We have in our orchard in addition to the cherries: apples (pippen, granny smith, golden delicious, two red varieties which I don't know, very old red delicious), bartlett pear, santa rosa plum, 3 greengage/italian plum, 3 wild plums, and a very old quince. Very old means over 30 to 40 years. Some of the trees were on the property when we bought it 28 years ago and were already very mature. Others we planted over the years.

Not all the trees bear fruit every year. Timing is everything. If we get a freeze at the wrong time....zap....no Santa Rosa plums. This is a good thing since last year we were up to our hamhockers in those plums. THIS year lots of Italian plums... yay!

The bad part about a bumper crop of fruit is that you can't give any away because everyone else also has fruit in excess.

Birches said...

There is nothing better than a sour cherry pie. I might eat the whole thing.

sane_voter said...

Anybody like black cherry?

Paul from Decatur, GA said...

I was born in the Warwick Valley of Orange county, New York. It was long an apple growing area with many varieties that are now hard to find. Now, the orchards have been turned into communities of NYC commuters.

tcrosse said...

As long as pies have entered the Topic.... Having moved out of the Midwest to the Southwest, I really miss rhubarb. It doesn't grow here, but we used to grow it in our back yard. My wife made wonderful cakes and pies with the stuff. Sigh.

Tim Wright said...

I planted a "bala" sour cherry tree from mckentley in my yard and, as it was tissue cultured, was true to the roots. About a dozen other cherry trees have sprung from its roots, so I have an orchard of sour cherry trees now! Even though they self pollinate I added a montmorency too. We haven't made a pie, but we do make cherry crumbles during the short season, and lord they are good. Picking the cherries is easy enough, but pitting is the pits. I bought a machine from Lehmans tha t was supposed to make it easy but no go, I've got to do it by hand. Tim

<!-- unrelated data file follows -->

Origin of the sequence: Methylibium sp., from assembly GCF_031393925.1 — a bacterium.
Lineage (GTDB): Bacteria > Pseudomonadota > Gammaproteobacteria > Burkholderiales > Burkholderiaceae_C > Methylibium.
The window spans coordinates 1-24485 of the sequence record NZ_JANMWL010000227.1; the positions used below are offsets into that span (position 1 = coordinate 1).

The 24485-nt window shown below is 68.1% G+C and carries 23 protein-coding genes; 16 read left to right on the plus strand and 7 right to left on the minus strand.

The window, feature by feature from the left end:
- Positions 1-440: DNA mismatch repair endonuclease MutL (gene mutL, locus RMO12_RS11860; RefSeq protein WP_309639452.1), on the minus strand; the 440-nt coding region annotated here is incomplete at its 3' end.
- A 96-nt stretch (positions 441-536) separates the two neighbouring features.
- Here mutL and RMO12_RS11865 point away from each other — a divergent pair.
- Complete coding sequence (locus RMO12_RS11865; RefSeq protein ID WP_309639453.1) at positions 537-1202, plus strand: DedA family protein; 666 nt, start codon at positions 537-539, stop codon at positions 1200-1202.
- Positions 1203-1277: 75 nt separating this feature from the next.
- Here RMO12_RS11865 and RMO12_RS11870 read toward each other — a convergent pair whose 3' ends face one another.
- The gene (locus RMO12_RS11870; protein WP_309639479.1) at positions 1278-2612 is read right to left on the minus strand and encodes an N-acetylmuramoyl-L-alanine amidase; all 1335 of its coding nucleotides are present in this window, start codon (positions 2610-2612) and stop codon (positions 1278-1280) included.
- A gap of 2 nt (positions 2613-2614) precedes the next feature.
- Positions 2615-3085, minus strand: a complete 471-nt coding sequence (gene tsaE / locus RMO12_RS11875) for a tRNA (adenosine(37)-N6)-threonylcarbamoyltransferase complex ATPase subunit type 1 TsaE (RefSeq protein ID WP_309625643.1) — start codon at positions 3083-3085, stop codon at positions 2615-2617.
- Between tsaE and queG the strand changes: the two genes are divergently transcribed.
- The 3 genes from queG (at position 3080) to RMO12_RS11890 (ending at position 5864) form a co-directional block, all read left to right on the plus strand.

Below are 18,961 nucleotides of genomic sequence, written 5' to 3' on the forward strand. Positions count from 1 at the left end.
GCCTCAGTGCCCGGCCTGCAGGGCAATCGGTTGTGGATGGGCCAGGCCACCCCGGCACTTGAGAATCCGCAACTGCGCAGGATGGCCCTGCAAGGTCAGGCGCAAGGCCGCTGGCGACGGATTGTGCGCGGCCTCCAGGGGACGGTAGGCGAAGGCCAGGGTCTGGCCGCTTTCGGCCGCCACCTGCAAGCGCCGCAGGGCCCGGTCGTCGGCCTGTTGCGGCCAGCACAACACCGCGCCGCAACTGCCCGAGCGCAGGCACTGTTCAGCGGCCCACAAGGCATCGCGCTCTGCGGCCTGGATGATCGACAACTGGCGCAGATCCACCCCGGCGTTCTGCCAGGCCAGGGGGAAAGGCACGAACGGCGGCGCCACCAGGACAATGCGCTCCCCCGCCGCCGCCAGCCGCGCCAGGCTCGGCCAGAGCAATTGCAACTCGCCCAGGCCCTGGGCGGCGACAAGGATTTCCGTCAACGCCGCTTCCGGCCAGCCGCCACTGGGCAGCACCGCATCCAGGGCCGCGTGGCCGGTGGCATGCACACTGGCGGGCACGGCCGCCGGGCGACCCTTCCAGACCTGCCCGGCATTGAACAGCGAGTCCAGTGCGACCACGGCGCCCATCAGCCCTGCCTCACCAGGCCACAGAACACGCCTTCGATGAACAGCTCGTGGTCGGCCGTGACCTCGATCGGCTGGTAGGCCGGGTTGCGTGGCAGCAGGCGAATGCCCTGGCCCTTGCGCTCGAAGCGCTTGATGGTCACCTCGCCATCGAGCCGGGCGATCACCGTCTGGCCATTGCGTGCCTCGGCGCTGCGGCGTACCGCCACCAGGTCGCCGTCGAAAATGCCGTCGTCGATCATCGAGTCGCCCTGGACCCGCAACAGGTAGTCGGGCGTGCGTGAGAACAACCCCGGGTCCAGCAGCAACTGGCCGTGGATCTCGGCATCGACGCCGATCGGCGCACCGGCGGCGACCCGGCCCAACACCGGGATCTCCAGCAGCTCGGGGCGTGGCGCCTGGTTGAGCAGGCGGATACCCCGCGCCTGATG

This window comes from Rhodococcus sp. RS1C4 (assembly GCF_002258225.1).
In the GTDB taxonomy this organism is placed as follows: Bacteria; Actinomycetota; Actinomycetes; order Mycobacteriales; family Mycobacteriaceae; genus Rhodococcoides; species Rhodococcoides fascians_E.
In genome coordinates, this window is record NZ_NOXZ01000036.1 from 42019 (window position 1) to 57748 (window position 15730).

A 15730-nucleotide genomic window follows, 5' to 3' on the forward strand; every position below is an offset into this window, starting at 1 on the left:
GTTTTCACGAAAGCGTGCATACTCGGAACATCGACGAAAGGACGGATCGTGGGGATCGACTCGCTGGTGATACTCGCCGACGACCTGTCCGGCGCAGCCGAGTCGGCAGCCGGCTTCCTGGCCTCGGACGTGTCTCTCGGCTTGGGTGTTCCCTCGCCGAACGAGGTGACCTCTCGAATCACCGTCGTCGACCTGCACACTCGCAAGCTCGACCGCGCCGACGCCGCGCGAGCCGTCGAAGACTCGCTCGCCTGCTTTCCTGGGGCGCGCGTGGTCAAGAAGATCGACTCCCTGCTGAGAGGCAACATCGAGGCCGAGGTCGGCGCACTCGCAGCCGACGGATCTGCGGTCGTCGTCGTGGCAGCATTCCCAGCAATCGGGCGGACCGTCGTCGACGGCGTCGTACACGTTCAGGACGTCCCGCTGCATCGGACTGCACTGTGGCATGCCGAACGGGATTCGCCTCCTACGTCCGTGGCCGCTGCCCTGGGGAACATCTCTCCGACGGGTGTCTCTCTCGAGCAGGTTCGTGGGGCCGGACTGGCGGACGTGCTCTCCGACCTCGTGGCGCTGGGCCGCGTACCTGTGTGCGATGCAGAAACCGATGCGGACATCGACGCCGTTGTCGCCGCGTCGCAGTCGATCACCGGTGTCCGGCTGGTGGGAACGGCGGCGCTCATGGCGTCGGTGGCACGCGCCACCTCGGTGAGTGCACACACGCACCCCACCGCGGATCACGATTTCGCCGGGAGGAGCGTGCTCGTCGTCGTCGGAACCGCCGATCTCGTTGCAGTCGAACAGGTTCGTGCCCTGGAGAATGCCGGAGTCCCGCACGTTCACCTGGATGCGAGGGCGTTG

Marc Puckett said...

That was the only article in the Times I read in its entirety first thing this morning. There are lots of small parts of orchards that survive here in the southern Willamette Valley, too.

Rick Turley said...

Ignorance is Bliss said...

"I'm growing apple trees from Macoun seeds. I've also just gotten some walnuts to sprout."

I wish you all the luck but, as it's a hybrid, the chance of you getting anything like a Macoun apple are vanishingly small. It's not a great apple for the amateur orchardist, either.

Rick Turley said...

Ann Althouse said...

"Meade planted 2 apple trees this year: Gala and Honeycrisp."

Seeing the products of Meade's labor, I assume hes' done the homework on appropriate pollinators for those varieties. Most apples are not self-fertile as I recall.

The more apple trees the merrier. The advice I've gotten is to plant as many fruit trees as possible because many are not that much more work than one and you have to buy the equipment and pesticides, fertilizer, pruners, anyway.

Rick Turley said...

sane_voter said...